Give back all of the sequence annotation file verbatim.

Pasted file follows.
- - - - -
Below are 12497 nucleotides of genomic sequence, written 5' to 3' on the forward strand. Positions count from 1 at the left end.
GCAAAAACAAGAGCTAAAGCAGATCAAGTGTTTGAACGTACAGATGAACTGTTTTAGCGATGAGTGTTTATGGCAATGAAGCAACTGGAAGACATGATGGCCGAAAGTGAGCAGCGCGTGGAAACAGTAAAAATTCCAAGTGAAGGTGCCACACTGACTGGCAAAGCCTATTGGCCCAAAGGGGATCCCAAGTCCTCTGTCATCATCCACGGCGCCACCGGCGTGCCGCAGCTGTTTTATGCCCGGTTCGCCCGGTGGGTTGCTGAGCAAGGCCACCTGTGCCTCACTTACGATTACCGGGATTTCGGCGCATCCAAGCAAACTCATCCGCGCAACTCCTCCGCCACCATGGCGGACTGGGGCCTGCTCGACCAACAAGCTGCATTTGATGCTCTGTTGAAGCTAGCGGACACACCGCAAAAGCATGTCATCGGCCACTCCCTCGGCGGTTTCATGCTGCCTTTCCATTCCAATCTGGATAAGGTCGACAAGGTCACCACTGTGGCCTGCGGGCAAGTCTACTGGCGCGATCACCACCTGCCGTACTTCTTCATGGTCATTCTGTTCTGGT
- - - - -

Below are 12497 nucleotides of genomic sequence, written 5' to 3' on the forward strand. Positions count from 1 at the left end.
GCAAAAACAAGAGCTAAAGCAGATCAAGTGTTTGAACGTACAGATGAACTGTTTTAGCGATGAGTGTTTATGGCAATGAAGCAACTGGAAGACATGATGGCCGAAAGTGAGCAGCGCGTGGAAACAGTAAAAATTCCAAGTGAAGGTGCCACACTGACTGGCAAAGCCTATTGGCCCAAAGGGGATCCCAAGTCCTCTGTCATCATCCACGGCGCCACCGGCGTGCCGCAGCTGTTTTATGCCCGGTTCGCCCGGTGGGTTGCTGAGCAAGGCCACCTGTGCCTCACTTACGATTACCGGGATTTCGGCGCATCCAAGCAAACTCATCCGCGCAACTCCTCCGCCACCATGGCGGACTGGGGCCTGCTCGACCAACAAGCTGCATTTGATGCTCTGTTGAAGCTAGCGGACACACCGCAAAAGCATGTCATCGGCCACTCCCTCGGCGGTTTCATGCTGCCTTTCCATTCCAATCTGGATAAGGTCGACAAGGTCACCACTGTGGCCTGCGGGCAAGTCTACTGGCGCGATCACCACCTGCCGTACTTCTTCATGGTCATTCTGTTCTGGT